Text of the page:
A no-brainer? Sitting on the couch or sitting in traffic

November 23, 2006|By KEVIN COWHERD

Each year at Thanksgiving, the nation divides into two distinct factions: those who travel for the holiday and those who don't.

It's easy to tell who's in which faction, too.

Those who stay home for Thanksgiving are calm and pleasant to be around.

They sit in front of their TVs with their feet up and watch news reports of 20-mile backups on Interstate 95 and shake their heads and murmur: "You couldn't get me out there in a million years."

They watch footage of long lines at train stations and airline ticket counters and smile and think: Better them than me or Just shoot me if I ever get caught in that mess.

Then they go back to eating or watching football or taking a nap. They feel no stress. You'd be calm and pleasant, too, if you never left the couch.

On the other hand, those who travel for Thanksgiving seem tense and irritable.

Often, they arrive at their destination with trembling hands and facial tics, badly in need of a drink.

When you ask, "How was the trip?" they just wave you away and stare off into the distance, as if the full horror of what just took place is too much to be explained.

The tenseness and irritability never really go away, either.

Even during the Thanksgiving dinner, these poor people can't really relax.

They tap their feet incessantly at the table. They drum their fingers. Sometimes they rock back and forth nervously in their chairs.

Because they know that tomorrow, or the next day, or the day after that, they have to make the return trip home.

And the return trip will be the same nightmare they just endured - or it'll be even worse.

See, that's the truly frightening part about Thanksgiving travel.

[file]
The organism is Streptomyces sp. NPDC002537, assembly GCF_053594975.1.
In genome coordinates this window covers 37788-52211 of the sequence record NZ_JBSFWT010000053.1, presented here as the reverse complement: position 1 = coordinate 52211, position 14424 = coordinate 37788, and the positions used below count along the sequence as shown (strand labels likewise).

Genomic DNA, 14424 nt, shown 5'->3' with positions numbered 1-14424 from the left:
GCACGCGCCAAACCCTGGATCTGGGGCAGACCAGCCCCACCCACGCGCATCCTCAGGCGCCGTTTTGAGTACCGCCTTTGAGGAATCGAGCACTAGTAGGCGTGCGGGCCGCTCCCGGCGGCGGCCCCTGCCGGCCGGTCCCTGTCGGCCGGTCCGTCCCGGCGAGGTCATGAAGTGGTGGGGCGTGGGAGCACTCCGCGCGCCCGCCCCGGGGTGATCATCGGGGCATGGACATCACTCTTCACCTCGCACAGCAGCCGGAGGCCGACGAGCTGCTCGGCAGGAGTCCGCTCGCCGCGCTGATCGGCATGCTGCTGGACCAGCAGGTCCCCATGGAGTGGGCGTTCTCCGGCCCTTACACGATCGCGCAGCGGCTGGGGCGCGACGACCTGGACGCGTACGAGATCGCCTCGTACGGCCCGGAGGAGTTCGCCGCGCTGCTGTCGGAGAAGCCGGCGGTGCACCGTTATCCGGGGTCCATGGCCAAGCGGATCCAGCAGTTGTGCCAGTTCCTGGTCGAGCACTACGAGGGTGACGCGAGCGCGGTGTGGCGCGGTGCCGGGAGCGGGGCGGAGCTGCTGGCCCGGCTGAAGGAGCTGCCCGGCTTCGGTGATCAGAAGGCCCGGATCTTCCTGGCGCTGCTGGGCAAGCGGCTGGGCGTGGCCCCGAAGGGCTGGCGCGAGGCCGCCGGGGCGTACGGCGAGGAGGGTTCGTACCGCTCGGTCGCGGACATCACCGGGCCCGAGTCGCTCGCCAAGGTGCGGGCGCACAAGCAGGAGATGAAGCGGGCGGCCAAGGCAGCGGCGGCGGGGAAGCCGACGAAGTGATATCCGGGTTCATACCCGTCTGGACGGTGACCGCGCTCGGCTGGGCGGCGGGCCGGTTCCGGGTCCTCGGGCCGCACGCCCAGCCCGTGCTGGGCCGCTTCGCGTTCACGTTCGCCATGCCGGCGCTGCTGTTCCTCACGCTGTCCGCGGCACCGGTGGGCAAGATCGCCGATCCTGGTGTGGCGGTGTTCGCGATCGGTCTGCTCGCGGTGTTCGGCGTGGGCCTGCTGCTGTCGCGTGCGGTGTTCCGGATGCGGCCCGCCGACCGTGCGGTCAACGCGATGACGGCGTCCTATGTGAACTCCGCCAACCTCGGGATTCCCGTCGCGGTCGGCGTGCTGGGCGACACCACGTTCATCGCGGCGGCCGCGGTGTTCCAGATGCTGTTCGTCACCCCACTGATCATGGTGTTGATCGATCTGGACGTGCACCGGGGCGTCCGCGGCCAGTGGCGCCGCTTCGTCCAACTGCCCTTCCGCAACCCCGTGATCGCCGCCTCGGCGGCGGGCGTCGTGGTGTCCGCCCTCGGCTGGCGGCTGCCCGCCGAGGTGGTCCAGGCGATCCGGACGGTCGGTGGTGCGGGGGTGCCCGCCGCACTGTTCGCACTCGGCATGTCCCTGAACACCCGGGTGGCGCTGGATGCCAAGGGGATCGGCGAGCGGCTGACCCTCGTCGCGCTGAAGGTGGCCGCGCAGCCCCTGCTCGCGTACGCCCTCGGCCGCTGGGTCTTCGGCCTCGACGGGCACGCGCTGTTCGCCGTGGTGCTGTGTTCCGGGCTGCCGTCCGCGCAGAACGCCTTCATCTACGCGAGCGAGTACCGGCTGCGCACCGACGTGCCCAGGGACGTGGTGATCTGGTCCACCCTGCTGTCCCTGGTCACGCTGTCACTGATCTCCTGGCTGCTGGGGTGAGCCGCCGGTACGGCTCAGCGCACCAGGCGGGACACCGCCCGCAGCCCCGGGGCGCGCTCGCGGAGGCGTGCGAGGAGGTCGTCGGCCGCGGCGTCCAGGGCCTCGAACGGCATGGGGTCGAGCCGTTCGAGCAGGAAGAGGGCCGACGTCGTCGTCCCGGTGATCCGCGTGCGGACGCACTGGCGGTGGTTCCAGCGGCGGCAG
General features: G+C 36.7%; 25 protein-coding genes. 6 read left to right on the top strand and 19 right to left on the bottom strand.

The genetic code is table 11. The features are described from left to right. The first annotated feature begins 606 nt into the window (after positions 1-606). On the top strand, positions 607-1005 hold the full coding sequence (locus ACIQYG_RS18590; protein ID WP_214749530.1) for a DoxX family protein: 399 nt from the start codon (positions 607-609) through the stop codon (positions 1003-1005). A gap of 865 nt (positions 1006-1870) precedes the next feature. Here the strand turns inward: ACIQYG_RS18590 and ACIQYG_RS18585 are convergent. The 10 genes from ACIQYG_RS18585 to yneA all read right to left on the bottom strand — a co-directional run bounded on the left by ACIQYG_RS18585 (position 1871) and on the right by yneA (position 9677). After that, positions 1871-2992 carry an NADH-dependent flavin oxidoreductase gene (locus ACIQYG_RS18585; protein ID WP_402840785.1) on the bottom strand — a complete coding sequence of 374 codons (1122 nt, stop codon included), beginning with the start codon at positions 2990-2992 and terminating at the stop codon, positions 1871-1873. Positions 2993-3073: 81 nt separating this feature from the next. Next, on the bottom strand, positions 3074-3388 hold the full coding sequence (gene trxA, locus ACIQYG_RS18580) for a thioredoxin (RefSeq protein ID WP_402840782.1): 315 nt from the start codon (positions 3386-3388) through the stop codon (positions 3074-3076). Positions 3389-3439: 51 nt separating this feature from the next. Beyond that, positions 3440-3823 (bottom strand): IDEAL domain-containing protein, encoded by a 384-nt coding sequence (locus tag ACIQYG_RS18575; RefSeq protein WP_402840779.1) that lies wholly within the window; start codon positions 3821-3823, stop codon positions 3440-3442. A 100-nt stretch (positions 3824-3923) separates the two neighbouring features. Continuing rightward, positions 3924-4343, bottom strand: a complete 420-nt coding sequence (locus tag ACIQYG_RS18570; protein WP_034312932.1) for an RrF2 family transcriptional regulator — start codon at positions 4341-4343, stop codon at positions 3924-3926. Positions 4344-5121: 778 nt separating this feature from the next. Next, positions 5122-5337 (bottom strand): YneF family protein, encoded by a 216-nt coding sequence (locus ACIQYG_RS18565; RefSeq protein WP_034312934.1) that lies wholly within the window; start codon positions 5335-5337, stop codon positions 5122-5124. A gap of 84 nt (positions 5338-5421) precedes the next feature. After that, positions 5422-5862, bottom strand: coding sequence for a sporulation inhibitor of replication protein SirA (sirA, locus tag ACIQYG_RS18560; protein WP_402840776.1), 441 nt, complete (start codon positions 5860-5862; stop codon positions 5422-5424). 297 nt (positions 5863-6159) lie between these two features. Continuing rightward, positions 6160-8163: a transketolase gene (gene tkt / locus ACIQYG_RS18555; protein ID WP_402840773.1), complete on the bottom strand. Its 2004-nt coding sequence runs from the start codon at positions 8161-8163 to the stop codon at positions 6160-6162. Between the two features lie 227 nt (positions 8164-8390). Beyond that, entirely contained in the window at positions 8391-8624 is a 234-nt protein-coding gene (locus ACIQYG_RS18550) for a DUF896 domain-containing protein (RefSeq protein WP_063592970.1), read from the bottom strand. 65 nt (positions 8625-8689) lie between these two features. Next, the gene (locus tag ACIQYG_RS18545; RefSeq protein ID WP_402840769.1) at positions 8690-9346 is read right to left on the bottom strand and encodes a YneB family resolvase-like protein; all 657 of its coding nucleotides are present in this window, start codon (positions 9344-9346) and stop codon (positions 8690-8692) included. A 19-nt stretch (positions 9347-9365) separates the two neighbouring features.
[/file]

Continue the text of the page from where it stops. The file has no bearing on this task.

On the way there, a trip that normally takes two hours can easily turn into six hours.

But on the way back - especially if you leave on Sunday - the trip could take eight hours.

Or 10 hours.

Or three days.

Or maybe you don't get home at all.

Maybe they find you broken and weeping in the parking lot of the Delaware House Service Area off I-95, because you just couldn't take the bumper-to-bumper traffic in that awful little state anymore.

(Hey, Delaware, is it really necessary for a state the size of a throw rug to have two toll plazas backing up traffic for miles?

(And to close off two lanes both northbound and southbound for construction on the weekends? Good thinking, First State. You people were in charge of our war in Iraq strategy, right?)

Or they find you curled in a fetal position while staring up at the Arrivals board at the 30th Street Station in Philadelphia, the Amtrak Silver Meteor now so late it's officially listed as "Missing."

Or maybe it's at Boston's Logan Airport where you break down emotionally, as the snippy woman at the US Airways counter tells you your flight to Atlanta has been delayed indefinitely.

So how do you sit there at Thanksgiving dinner and enjoy a turkey and all the trimmings when you're faced with that?

Those who travel for the holiday love sharing their travel horror stories, of course.

It's almost a form of therapy.

And it makes them feel heroic.

In a perverse way, they feel like latter-day descendants of the folks on the Mayflower, or the Lewis and Clark Expedition, or the Mercury and Apollo space programs, who bravely faced the unknown and many hardships.

Look what we endured, they want to cry out.

You should have seen the Jersey Turnpike. It was a parking lot from the Delaware Memorial Bridge to Exit 10.

Oh, tell them about the Capital Beltway, too. This was unbelievable. In 20 years, I never saw it this bad ...

Then when we got to Connecticut. ... Oh, I need more wine to tell you about Connecticut. ...

Of course, those who don't travel for Thanksgiving love hearing these horror stories, too.

The stories make them feel superior.

The stories also vindicate their philosophy that Thanksgiving was never a holiday meant to be spent in Travel Hell.

Then they throw another log on the fire and smile.

Because they might not get off the couch again for the rest of the day.

kevin.cowherd@baltsun.com

To hear podcasts featuring Kevin Cowherd, go to baltimoresun.com/cowherd.

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